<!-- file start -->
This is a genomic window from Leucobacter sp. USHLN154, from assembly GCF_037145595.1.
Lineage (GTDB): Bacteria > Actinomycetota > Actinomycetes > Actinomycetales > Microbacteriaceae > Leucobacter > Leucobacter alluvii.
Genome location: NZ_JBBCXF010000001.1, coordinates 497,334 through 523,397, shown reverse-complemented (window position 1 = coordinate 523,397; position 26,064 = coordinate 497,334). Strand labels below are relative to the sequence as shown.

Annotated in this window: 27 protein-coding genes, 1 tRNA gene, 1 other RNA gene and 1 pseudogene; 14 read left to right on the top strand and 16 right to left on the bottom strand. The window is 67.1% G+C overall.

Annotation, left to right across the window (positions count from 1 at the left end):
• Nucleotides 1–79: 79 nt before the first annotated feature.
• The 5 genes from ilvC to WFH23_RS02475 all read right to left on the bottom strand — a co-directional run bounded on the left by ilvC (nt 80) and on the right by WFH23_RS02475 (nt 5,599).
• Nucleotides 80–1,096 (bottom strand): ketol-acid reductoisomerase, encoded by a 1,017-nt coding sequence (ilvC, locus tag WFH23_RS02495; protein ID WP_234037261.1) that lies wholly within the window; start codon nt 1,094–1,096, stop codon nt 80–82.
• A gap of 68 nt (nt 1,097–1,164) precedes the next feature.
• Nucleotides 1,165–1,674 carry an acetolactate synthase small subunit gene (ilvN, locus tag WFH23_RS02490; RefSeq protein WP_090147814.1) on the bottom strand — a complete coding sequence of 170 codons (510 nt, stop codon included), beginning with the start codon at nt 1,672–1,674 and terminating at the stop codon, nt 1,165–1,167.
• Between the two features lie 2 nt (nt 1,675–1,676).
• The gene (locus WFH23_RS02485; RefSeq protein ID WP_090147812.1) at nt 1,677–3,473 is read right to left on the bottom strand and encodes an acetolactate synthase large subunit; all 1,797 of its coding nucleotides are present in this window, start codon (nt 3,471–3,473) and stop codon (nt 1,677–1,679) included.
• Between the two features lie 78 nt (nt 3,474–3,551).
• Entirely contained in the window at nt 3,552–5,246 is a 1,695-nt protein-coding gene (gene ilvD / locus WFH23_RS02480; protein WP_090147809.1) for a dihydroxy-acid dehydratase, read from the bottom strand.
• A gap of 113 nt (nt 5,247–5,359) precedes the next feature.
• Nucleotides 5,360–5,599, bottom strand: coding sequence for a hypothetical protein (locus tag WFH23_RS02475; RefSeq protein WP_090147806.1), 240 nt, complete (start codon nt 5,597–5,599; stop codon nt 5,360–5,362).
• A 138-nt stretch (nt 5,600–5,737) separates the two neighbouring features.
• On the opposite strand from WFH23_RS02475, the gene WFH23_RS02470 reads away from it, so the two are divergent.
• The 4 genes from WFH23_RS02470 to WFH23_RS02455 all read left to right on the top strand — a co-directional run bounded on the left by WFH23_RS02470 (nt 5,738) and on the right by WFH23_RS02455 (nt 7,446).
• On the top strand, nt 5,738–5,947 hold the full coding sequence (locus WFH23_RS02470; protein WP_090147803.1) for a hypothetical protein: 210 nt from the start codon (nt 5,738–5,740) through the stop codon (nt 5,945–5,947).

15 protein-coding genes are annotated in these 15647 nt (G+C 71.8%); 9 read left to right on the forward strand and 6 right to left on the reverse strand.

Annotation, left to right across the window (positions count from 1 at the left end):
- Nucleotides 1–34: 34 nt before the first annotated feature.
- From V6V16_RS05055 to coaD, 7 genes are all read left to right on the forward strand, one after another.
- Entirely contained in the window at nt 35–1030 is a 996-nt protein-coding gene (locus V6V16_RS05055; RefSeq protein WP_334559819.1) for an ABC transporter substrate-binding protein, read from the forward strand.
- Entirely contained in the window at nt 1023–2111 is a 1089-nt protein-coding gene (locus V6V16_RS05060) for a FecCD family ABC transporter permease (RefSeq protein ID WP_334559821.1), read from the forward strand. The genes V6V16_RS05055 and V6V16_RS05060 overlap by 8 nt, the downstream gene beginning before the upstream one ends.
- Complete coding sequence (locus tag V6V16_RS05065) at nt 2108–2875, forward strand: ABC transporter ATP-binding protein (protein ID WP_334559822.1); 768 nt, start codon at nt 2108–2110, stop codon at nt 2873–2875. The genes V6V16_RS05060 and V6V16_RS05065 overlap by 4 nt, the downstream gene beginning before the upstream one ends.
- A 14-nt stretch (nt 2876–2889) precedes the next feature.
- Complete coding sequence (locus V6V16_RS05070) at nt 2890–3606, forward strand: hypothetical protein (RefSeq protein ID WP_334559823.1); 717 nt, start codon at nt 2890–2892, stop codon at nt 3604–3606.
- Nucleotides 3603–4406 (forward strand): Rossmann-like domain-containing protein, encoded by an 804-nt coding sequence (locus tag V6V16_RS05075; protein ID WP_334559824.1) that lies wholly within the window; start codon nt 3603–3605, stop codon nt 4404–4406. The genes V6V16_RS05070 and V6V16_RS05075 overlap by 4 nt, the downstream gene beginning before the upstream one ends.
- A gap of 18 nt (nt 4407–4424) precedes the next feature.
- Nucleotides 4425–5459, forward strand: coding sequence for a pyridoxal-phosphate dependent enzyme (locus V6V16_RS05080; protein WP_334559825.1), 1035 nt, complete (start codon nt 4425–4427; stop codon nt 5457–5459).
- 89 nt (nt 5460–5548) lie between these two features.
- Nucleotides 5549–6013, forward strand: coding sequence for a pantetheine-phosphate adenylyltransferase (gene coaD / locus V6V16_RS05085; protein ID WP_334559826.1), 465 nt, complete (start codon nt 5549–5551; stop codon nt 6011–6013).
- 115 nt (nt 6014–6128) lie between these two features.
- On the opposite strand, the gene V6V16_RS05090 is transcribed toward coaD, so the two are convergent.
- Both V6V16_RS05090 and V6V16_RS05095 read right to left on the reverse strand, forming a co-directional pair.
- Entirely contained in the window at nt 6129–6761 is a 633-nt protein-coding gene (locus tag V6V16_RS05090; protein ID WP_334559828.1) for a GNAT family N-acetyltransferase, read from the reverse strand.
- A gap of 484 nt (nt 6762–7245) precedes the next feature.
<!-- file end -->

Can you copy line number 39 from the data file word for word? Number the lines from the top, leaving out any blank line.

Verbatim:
- A gap of 484 nt (nt 6762–7245) precedes the next feature.